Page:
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Old 08-15-2010, 01:07 PM   #1
wholycow
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Inches of yarn needed for cast on's...
I must admit I'm starting to feel pretty stupid about this frustrating problem with casting on. I've been trying to find the solution. Appreciate your suggestions.
In casting on,long tail I keep either running out of yarn(tail),or have waaaaaaaay to much left over. I do not have two balls (lol)and I can not do the inside,and outside method. What I'd really like to find out is there a way to measure correctly, to estimate closely so I don't go out of my mind redoing this flippin cast on,and get on with knitting.
Many thanks as always...
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Old 08-15-2010, 03:59 PM   #2
knittinggal
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Here is my trick to keep from running out of yarn when I cast on. Lets say you have to cast on 50 stitches. I start out with what I think is enough, and make a slipknot either halfway or quarter way on the tail. If I get to the halfway knot and only have 20 stitches cast on, I know I don't have enough. Un-do and start again with a slightly longer tail, but at least it will save you from getting to the end to find that out. Of course, the more projects you do, the better you will get at gauging the tail. It all depends on the weight of the yarn and how many stitches you need...
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Old 08-15-2010, 04:00 PM   #3
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let me correct one thing.. if you get to the half way knot and you have 30 stitches, then you don't have enough. if you're at 20 - you're fine. Oops.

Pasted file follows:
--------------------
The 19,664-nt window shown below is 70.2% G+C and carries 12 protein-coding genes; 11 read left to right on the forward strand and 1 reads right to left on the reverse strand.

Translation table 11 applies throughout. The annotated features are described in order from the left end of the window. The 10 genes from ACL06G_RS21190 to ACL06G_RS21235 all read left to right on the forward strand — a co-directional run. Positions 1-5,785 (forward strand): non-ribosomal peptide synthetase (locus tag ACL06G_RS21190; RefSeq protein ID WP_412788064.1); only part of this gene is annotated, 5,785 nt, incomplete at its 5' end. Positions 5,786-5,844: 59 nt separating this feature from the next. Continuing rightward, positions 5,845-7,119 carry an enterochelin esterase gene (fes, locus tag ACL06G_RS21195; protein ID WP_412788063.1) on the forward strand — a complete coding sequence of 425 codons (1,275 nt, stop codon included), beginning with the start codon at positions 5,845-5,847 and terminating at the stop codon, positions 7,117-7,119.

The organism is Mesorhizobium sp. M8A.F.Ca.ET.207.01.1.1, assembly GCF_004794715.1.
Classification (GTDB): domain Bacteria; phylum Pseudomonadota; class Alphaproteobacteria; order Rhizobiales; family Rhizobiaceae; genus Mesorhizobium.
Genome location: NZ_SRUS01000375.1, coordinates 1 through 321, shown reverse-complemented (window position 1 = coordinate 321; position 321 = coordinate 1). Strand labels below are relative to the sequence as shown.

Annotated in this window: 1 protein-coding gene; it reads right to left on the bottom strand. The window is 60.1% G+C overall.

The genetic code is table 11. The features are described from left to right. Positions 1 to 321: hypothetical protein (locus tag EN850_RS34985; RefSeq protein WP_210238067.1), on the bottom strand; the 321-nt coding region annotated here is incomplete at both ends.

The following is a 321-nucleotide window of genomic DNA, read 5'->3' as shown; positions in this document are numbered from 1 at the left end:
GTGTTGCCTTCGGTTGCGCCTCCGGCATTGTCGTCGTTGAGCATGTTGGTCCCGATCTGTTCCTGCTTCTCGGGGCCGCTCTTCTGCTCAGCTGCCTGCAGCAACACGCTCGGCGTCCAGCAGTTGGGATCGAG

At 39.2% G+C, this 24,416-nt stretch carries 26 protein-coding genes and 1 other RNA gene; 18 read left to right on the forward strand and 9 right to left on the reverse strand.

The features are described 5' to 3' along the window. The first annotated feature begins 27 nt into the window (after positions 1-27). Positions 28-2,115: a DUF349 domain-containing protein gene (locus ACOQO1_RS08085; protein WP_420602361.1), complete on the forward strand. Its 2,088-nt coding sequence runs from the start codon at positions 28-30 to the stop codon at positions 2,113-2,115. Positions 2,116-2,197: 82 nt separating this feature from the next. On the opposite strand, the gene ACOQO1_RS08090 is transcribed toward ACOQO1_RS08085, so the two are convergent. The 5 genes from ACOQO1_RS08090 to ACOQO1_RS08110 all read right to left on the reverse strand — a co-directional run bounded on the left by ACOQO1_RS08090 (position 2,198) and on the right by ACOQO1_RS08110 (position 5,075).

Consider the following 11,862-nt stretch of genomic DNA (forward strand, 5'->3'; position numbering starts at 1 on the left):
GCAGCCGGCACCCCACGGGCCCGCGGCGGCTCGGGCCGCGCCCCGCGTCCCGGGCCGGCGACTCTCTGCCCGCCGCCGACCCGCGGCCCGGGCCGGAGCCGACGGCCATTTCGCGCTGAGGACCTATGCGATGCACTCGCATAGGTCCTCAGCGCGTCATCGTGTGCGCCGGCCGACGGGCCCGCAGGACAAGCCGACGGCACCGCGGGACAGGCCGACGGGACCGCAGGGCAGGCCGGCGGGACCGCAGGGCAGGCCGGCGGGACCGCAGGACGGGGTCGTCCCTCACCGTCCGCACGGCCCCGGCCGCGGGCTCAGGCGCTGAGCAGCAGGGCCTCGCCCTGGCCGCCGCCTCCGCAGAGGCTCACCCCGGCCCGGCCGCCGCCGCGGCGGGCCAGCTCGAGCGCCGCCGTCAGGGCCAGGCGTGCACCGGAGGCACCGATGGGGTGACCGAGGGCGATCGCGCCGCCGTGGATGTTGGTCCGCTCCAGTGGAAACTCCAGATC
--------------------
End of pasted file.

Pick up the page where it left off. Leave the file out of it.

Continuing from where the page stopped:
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Old 08-15-2010, 05:19 PM   #4
Lana
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I wish I could explain clearly the very simplistic method I use, but maybe this will give you an insight.

I determine how much yarn it takes for 10 sts and use that measurement to calculate how much yarn I need to cast on my required number of sts, plus enough to weave in (or even seam).

I simply hold the length of yarn against something for length and count it off by 10s 'til I get to my number.

Let me know if this makes any sense.
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Old 08-16-2010, 12:19 PM   #5
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Here's an easier way to do it if you're having trouble estimating the length.

Artlady has given a good description of it here -
http://www.knittinghelp.com/forum/sh...ight=long+tail
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Old 08-16-2010, 01:00 PM   #6
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Knitting In Plain English (I think is the correct name), in this book there is a formula for long tail cast on. Most libraries have it and maybe someone reading this post has it and can look it up for you. At the present I can't remember it.
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Old 08-16-2010, 04:54 PM   #7
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The way I do it if I don't have a whole lot of stitches to cast on is to use the needle I'll be working with and just start wrapping the yarn around and around the needle keeping count as you wrap. When you've wrapped the number of stitches needed, just pull your stitches off the needle and maybe add a couple of more inches just to be on the safe side. Works every time. Of course, if you have to cast on hundreds of stitches, this method wouldn't be very practical. I guess you could wrap for half the number of stitches needed, then double the yarn length. That would work just as well.
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Old 08-17-2010, 08:49 AM   #8
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Quote:
let me correct one thing.. if you get to the half way knot and you have 30 stitches, then you don't have enough. if you're at 20 - you're fine. Oops.
No, should be the other way around.... If you've only CO 20 sts with half the tail, you don't have enough.

I mostly just estimate, something like twice the width, so if it's going to be 20" wide, I need about 40" plus about 6" for the tail to weave in.
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Old 08-18-2010, 02:15 PM   #9
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Yes - of course!! I should have trusted
my math instinct the first time
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